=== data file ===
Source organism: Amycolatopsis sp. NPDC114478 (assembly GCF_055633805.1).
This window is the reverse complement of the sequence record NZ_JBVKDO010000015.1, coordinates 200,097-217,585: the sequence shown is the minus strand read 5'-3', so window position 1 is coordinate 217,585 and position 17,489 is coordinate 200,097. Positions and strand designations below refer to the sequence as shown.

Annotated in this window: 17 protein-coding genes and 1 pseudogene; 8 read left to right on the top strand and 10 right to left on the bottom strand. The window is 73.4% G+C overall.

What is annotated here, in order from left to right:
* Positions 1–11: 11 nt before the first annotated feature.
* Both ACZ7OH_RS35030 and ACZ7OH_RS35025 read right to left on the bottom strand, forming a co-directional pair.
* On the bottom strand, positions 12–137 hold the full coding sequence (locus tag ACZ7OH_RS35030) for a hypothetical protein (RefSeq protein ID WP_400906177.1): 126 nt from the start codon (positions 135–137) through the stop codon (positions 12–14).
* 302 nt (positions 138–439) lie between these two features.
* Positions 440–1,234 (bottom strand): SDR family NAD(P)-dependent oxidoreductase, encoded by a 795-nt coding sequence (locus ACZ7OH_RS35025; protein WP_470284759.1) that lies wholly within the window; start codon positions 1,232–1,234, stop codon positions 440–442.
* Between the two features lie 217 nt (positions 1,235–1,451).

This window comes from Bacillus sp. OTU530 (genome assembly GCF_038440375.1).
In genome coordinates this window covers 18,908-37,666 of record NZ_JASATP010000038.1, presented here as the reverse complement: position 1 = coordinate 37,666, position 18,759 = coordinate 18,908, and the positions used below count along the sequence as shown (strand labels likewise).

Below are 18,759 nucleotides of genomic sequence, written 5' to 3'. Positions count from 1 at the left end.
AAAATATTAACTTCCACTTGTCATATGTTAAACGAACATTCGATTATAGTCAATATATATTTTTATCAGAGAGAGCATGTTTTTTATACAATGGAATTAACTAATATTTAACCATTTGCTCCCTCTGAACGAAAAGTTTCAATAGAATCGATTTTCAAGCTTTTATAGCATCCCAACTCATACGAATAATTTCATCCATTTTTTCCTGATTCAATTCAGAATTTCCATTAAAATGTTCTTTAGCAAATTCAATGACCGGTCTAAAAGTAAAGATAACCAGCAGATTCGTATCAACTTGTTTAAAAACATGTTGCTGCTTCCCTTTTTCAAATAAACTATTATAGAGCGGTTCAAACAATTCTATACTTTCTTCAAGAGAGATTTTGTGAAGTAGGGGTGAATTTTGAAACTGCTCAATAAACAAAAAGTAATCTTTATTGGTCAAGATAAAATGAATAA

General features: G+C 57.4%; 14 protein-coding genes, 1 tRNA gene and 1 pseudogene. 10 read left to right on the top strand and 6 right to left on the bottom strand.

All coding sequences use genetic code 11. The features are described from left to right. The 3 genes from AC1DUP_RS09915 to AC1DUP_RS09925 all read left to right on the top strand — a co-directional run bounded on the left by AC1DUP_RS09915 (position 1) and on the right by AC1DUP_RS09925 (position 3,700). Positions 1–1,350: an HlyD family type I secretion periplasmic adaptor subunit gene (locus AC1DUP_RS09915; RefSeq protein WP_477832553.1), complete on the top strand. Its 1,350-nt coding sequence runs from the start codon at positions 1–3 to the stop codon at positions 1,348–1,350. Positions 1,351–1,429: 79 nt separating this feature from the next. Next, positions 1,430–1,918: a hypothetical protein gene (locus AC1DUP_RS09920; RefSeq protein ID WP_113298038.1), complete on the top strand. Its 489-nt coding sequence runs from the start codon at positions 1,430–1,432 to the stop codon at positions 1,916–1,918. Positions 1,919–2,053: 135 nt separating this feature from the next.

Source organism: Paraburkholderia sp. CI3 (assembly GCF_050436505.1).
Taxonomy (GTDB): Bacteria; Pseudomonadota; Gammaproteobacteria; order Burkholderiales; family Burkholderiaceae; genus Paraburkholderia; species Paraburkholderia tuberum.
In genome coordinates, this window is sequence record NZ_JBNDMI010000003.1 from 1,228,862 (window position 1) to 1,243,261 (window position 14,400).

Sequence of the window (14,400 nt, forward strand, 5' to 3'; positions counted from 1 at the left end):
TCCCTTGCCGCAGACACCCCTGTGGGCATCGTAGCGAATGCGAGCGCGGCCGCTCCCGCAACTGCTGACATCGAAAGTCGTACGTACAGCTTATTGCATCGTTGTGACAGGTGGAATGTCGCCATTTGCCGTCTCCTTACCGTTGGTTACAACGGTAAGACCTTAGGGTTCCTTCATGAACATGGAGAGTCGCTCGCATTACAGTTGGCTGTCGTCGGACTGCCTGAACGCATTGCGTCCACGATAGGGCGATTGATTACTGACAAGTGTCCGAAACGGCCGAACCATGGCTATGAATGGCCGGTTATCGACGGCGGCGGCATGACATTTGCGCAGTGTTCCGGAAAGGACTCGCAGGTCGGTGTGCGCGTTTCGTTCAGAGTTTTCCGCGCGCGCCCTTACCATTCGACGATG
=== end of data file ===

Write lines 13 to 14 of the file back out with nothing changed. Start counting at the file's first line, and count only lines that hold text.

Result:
Below are 18,759 nucleotides of genomic sequence, written 5' to 3'. Positions count from 1 at the left end.
AAAATATTAACTTCCACTTGTCATATGTTAAACGAACATTCGATTATAGTCAATATATATTTTTATCAGAGAGAGCATGTTTTTTATACAATGGAATTAACTAATATTTAACCATTTGCTCCCTCTGAACGAAAAGTTTCAATAGAATCGATTTTCAAGCTTTTATAGCATCCCAACTCATACGAATAATTTCATCCATTTTTTCCTGATTCAATTCAGAATTTCCATTAAAATGTTCTTTAGCAAATTCAATGACCGGTCTAAAAGTAAAGATAACCAGCAGATTCGTATCAACTTGTTTAAAAACATGTTGCTGCTTCCCTTTTTCAAATAAACTATTATAGAGCGGTTCAAACAATTCTATACTTTCTTCAAGAGAGATTTTGTGAAGTAGGGGTGAATTTTGAAACTGCTCAATAAACAAAAAGTAATCTTTATTGGTCAAGATAAAATGAATAA